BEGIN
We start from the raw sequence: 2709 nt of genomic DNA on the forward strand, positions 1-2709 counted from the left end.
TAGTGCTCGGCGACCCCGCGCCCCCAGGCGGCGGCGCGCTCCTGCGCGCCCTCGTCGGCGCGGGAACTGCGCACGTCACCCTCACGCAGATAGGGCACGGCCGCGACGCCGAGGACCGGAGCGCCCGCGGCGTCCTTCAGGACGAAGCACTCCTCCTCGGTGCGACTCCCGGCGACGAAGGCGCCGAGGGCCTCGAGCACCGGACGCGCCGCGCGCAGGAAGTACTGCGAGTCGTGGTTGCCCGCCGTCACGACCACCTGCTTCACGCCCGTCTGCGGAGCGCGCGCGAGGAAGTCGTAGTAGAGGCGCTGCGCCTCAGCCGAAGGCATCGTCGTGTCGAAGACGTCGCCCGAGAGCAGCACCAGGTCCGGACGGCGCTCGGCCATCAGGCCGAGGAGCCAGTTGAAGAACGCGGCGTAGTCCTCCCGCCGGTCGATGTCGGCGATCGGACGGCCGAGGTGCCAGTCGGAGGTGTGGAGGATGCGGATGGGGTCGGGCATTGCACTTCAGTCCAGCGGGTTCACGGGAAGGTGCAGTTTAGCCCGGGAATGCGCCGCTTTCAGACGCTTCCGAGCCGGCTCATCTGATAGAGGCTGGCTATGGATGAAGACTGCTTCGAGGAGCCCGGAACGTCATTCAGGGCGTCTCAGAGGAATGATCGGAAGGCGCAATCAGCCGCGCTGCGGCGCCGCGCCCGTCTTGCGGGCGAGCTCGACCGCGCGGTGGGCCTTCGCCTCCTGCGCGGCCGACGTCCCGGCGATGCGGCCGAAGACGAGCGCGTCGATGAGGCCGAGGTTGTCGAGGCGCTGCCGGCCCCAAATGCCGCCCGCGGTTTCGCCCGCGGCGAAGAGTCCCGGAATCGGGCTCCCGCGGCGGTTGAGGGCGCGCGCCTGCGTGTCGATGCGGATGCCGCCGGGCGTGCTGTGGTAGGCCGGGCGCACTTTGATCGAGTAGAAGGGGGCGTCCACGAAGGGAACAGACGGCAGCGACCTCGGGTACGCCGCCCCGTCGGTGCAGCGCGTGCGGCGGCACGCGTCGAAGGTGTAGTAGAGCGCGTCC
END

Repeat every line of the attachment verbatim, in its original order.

We start from the raw sequence: 2709 nt of genomic DNA on the forward strand, positions 1-2709 counted from the left end.
TAGTGCTCGGCGACCCCGCGCCCCCAGGCGGCGGCGCGCTCCTGCGCGCCCTCGTCGGCGCGGGAACTGCGCACGTCACCCTCACGCAGATAGGGCACGGCCGCGACGCCGAGGACCGGAGCGCCCGCGGCGTCCTTCAGGACGAAGCACTCCTCCTCGGTGCGACTCCCGGCGACGAAGGCGCCGAGGGCCTCGAGCACCGGACGCGCCGCGCGCAGGAAGTACTGCGAGTCGTGGTTGCCCGCCGTCACGACCACCTGCTTCACGCCCGTCTGCGGAGCGCGCGCGAGGAAGTCGTAGTAGAGGCGCTGCGCCTCAGCCGAAGGCATCGTCGTGTCGAAGACGTCGCCCGAGAGCAGCACCAGGTCCGGACGGCGCTCGGCCATCAGGCCGAGGAGCCAGTTGAAGAACGCGGCGTAGTCCTCCCGCCGGTCGATGTCGGCGATCGGACGGCCGAGGTGCCAGTCGGAGGTGTGGAGGATGCGGATGGGGTCGGGCATTGCACTTCAGTCCAGCGGGTTCACGGGAAGGTGCAGTTTAGCCCGGGAATGCGCCGCTTTCAGACGCTTCCGAGCCGGCTCATCTGATAGAGGCTGGCTATGGATGAAGACTGCTTCGAGGAGCCCGGAACGTCATTCAGGGCGTCTCAGAGGAATGATCGGAAGGCGCAATCAGCCGCGCTGCGGCGCCGCGCCCGTCTTGCGGGCGAGCTCGACCGCGCGGTGGGCCTTCGCCTCCTGCGCGGCCGACGTCCCGGCGATGCGGCCGAAGACGAGCGCGTCGATGAGGCCGAGGTTGTCGAGGCGCTGCCGGCCCCAAATGCCGCCCGCGGTTTCGCCCGCGGCGAAGAGTCCCGGAATCGGGCTCCCGCGGCGGTTGAGGGCGCGCGCCTGCGTGTCGATGCGGATGCCGCCGGGCGTGCTGTGGTAGGCCGGGCGCACTTTGATCGAGTAGAAGGGGGCGTCCACGAAGGGAACAGACGGCAGCGACCTCGGGTACGCCGCCCCGTCGGTGCAGCGCGTGCGGCGGCACGCGTCGAAGGTGTAGTAGAGCGCGTCC